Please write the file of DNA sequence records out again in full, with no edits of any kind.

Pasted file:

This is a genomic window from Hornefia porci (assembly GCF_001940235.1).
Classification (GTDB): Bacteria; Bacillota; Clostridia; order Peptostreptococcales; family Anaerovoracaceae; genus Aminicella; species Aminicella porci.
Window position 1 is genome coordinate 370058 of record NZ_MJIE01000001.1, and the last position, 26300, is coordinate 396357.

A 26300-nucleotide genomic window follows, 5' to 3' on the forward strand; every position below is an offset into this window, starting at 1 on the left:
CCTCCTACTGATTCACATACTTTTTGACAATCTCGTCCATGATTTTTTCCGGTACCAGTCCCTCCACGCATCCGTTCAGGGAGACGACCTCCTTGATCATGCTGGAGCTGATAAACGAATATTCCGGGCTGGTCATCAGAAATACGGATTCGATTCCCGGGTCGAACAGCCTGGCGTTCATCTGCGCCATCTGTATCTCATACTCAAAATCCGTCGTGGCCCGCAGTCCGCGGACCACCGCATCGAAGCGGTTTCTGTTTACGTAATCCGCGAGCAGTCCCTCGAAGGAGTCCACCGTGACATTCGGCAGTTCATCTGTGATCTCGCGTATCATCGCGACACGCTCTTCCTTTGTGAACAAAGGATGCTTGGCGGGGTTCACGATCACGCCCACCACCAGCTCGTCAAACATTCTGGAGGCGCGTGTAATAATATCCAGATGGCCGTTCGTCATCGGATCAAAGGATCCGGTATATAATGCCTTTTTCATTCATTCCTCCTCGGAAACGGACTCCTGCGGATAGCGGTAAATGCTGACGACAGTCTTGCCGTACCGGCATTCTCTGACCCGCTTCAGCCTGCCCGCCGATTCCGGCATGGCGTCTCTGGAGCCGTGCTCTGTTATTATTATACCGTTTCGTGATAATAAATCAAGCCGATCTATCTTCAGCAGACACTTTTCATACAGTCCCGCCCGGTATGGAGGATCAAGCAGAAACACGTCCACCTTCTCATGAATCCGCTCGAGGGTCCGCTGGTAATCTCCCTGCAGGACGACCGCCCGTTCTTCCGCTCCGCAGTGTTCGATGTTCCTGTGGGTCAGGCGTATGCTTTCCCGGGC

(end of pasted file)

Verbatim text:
This is a genomic window from Hornefia porci (assembly GCF_001940235.1).
Classification (GTDB): Bacteria; Bacillota; Clostridia; order Peptostreptococcales; family Anaerovoracaceae; genus Aminicella; species Aminicella porci.
Window position 1 is genome coordinate 370058 of record NZ_MJIE01000001.1, and the last position, 26300, is coordinate 396357.

A 26300-nucleotide genomic window follows, 5' to 3' on the forward strand; every position below is an offset into this window, starting at 1 on the left:
CCTCCTACTGATTCACATACTTTTTGACAATCTCGTCCATGATTTTTTCCGGTACCAGTCCCTCCACGCATCCGTTCAGGGAGACGACCTCCTTGATCATGCTGGAGCTGATAAACGAATATTCCGGGCTGGTCATCAGAAATACGGATTCGATTCCCGGGTCGAACAGCCTGGCGTTCATCTGCGCCATCTGTATCTCATACTCAAAATCCGTCGTGGCCCGCAGTCCGCGGACCACCGCATCGAAGCGGTTTCTGTTTACGTAATCCGCGAGCAGTCCCTCGAAGGAGTCCACCGTGACATTCGGCAGTTCATCTGTGATCTCGCGTATCATCGCGACACGCTCTTCCTTTGTGAACAAAGGATGCTTGGCGGGGTTCACGATCACGCCCACCACCAGCTCGTCAAACATTCTGGAGGCGCGTGTAATAATATCCAGATGGCCGTTCGTCATCGGATCAAAGGATCCGGTATATAATGCCTTTTTCATTCATTCCTCCTCGGAAACGGACTCCTGCGGATAGCGGTAAATGCTGACGACAGTCTTGCCGTACCGGCATTCTCTGACCCGCTTCAGCCTGCCCGCCGATTCCGGCATGGCGTCTCTGGAGCCGTGCTCTGTTATTATTATACCGTTTCGTGATAATAAATCAAGCCGATCTATCTTCAGCAGACACTTTTCATACAGTCCCGCCCGGTATGGAGGATCAAGCAGAAACACGTCCACCTTCTCATGAATCCGCTCGAGGGTCCGCTGGTAATCTCCCTGCAGGACGACCGCCCGTTCTTCCGCTCCGCAGTGTTCGATGTTCCTGTGGGTCAGGCGTATGCTTTCCCGGGC